Moreover, many women have compelling stories to tell. Some women have abortions to save their lives. Some have abortions when a pregnancy was caused by rape. And whatever her story, just by telling it, a woman tells the world that “normal” people have abortions.
Nonetheless, there is one potentially very important difference between coming out as having had an abortion and coming out in most other contexts. The message of coming out as gay or lesbian is that there is nothing wrong with being gay or lesbian. Many people used to think (and some people still think) that homosexuality is simply wrong in itself. When gay men and lesbians came out, they prodded the straight majority to ask themselves why they thought homosexuality was wrong. Thinking about the question sincerely, no one could come up with a good answer.
A similar dynamic has worked for other instances of coming out. People came to realize that there is no reason to blame or stigmatize anyone for having a disability or suffering from a disease, whether the disease is breast cancer, HIV/AIDS, alcoholism, or drug addiction.
It is possible that #ShoutYourAbortion will persuade people that there is likewise nothing wrong with having an abortion. We are social creatures, including with respect to our moral judgments. Seeing that otherwise respected and ethical women have abortions could lead people to regard abortion as a harmless and thus blameless act.
Yet unlike in the other contexts, that seems like a lot to ask of coming-out stories. A great many of the #ShoutYourAbortion narratives involve abortions based on difficult personal circumstances. Women explain that they were teenagers, or poor, or already struggling to raise several children when they unexpectedly became pregnant, and that having an abortion saved them and their other children from a very dire situation. One quite possible reaction is sympathy. We can come to understand why a woman would choose abortion and not regret the choice.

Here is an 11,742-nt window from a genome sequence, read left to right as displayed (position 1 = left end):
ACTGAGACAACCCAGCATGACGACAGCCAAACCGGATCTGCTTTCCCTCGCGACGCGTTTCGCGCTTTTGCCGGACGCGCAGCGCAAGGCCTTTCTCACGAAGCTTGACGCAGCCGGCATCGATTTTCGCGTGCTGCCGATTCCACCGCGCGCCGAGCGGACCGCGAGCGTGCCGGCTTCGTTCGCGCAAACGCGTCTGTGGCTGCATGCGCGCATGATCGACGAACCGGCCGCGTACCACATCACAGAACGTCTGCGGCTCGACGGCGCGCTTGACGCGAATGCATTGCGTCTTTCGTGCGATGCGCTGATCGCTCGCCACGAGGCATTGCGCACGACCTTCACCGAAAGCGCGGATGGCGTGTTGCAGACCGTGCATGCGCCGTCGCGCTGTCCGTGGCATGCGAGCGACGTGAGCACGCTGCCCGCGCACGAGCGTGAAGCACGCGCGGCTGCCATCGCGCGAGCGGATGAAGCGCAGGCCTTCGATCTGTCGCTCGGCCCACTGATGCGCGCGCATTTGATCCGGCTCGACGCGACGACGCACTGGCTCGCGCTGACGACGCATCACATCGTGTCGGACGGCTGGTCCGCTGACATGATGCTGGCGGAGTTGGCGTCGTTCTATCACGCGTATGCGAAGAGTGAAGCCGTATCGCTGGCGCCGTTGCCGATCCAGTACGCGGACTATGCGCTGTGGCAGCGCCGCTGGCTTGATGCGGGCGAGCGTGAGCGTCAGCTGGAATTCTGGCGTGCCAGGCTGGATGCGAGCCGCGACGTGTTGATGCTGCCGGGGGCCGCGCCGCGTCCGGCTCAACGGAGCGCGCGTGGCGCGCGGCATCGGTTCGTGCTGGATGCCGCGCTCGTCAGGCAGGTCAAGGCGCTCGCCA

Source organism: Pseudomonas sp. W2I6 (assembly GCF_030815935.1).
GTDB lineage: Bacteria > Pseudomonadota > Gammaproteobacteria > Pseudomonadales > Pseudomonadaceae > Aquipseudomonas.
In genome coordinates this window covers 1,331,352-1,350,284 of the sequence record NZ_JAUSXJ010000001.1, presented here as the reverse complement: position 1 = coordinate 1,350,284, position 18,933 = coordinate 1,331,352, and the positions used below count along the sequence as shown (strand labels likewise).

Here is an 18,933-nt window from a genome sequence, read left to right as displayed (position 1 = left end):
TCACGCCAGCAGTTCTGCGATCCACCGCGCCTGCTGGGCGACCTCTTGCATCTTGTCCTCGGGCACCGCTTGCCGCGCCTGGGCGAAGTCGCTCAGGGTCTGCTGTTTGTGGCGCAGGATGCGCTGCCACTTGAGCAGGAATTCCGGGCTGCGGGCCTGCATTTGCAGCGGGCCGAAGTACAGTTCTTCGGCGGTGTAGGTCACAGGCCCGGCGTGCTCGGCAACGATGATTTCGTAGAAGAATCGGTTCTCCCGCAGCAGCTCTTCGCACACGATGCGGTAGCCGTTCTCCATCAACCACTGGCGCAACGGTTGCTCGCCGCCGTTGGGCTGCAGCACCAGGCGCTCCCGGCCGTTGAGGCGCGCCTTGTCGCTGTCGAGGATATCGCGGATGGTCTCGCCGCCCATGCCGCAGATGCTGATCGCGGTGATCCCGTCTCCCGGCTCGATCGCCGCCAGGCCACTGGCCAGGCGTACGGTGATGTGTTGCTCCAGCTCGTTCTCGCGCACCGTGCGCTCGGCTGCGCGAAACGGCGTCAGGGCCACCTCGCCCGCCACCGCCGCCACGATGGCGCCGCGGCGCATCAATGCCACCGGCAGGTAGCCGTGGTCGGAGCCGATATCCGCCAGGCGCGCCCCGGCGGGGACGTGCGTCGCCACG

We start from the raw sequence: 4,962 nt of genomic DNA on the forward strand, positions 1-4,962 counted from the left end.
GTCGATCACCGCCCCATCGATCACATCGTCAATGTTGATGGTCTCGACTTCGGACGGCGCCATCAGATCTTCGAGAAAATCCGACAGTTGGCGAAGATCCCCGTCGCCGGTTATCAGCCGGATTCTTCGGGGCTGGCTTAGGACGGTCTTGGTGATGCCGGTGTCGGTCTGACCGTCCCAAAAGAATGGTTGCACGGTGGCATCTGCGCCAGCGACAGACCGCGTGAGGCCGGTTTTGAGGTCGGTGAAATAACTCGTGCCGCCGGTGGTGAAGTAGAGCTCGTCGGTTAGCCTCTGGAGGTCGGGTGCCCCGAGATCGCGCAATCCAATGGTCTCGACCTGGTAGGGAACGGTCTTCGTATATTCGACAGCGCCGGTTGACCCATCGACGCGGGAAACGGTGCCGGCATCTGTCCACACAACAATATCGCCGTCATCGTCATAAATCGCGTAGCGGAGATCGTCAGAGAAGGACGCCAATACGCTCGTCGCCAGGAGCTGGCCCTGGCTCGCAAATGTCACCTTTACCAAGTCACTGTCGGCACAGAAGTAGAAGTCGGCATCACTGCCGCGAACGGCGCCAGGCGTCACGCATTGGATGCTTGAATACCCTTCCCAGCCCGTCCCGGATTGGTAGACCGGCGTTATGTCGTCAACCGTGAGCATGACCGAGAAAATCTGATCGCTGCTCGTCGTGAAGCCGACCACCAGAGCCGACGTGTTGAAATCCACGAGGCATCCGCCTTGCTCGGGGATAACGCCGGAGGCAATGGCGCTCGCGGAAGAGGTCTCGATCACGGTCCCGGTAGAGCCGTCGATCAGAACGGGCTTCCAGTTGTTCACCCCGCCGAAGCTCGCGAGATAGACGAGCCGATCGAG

But that is not the only possible reaction. If one begins with the strong conviction that a fetus has a right to live, one will think that abortion is a morally permissible choice, if at all, only where a woman has an extraordinarily good reason for the abortion—such as a life-threatening medical condition. At least given the possibility of giving a baby up for adoption, someone with a commitment to fetal rights will hear the standard narrative and think that the women should regret their abortions. The hypothetical pro-life listener will understand how the women telling the narratives benefited from having abortions but will think that those benefits did not justify killing a fetus.
That is not to say that women who have had abortions are obliged to remain silent. Coming out as having had an abortion may be therapeutic for women who have been told that having an abortion reflects a moral failing. Even if one thinks that some, most, or even all abortions are immoral, one can acknowledge that shame and stigma are also harmful.
Whatever benefits #ShoutYourAbortion may have for individual women, however, it is unlikely to have a substantial impact on American public opinion on abortion, which has been quite stable for the last four decades. Compelling narratives can change minds but with respect to abortion, people are already committed to their respective narratives.